“There is only one truly philosophical problem, and that is suicide.
Judging whether life is or is not worth living amounts to answering the fundamental problem of philosophy.
All the rest — judging whether or not the world has three dimensions, whether the mind has nine or twelve categories — comes afterwards. These are games; one must first answer.
And if it is true, as Nietzsche claims, that a philosopher, to deserve our respect, must preach by example, you can appreciate the importance of that reply, for it will precede the definitive act.
These are facts the heart can feel; yet they call for careful study before they become clear to the intellect.”
— Albert Camus
P.S. I’m fine, and not at all suicidal. But this quote, this question, came to me many years ago and became a focusing point of my life thereafter. It may have saved my life, in fact, or at least saved it from being wretched. There are facts the heart can feel.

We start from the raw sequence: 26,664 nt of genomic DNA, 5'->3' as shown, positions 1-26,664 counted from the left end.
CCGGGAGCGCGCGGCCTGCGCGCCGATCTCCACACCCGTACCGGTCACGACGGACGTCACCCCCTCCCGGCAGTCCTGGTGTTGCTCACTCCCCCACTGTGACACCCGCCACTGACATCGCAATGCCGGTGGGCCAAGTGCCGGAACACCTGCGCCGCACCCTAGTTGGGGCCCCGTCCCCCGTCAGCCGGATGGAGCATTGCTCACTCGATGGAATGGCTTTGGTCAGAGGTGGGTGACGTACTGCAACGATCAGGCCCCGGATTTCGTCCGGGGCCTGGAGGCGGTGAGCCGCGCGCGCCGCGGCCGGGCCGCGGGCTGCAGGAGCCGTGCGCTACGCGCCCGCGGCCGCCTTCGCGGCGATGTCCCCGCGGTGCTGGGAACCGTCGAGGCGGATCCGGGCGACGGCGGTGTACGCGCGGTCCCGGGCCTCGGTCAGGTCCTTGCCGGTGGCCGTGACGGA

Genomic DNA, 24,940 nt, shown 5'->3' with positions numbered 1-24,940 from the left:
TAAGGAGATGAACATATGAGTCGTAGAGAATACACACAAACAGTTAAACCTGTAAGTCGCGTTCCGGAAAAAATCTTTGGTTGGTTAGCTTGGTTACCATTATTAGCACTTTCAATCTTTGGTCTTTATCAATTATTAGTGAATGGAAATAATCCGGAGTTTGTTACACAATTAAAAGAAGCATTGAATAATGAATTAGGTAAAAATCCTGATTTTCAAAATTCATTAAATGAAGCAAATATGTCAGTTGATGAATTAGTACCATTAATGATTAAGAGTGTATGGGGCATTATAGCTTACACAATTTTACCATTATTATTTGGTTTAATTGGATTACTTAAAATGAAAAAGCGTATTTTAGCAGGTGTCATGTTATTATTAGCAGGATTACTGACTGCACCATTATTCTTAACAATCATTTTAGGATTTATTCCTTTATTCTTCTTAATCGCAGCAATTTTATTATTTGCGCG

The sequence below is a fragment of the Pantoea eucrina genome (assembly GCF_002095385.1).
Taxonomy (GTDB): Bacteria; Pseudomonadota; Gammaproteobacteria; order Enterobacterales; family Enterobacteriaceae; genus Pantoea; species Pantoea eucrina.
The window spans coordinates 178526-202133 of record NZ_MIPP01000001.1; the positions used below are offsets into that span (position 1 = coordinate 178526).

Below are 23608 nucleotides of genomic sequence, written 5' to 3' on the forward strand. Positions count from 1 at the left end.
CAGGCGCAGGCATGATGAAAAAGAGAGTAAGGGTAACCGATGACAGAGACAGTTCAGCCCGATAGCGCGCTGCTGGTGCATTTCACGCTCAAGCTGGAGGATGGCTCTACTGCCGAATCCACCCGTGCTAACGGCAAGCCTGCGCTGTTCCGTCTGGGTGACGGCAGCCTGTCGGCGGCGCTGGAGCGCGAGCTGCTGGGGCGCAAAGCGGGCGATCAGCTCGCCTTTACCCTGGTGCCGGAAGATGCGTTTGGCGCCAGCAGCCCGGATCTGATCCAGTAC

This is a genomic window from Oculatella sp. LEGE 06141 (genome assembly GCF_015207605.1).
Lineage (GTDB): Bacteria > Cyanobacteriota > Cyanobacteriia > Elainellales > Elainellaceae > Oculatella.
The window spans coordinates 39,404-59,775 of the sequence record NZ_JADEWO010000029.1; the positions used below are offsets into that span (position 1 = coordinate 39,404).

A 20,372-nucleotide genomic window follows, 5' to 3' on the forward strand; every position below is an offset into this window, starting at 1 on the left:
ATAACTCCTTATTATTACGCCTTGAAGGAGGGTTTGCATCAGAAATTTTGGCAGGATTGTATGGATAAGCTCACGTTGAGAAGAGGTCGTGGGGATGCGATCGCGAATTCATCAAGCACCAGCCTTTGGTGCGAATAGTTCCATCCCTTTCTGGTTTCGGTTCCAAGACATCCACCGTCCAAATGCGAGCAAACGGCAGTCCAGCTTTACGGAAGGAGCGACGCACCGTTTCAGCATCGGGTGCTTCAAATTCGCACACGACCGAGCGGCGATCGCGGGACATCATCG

My lord, I will use them according to their desert.
God’s bodykins, man, much better: use every man
after his desert, and who should ‘scape whipping?
Use them after your own honour and dignity: the less
they deserve, the more merit is in your bounty.
Every work of art is one half of a secret handshake, a challenge that seeks the password, a heliograph flashed from a tower window, an act of hopeless optimism in the service of bottomless longing…
Art, like fandom, asserts the possibility of fellowship in a world built entirely from the materials of solitude.
— Michael Chabon, from Manhood for Amateurs
Because that’s the only way it works…
When you openly, radically trust people, they not only take care of you, they become your allies, your family.
Sometimes people will prove themselves untrustworthy.
When that happens, the correct response is not:
Fuck! I knew I couldn’t trust anybody!
The correct response is:
Some people just suck.
Moving right along.
— Amanda Palmer, The Art of Asking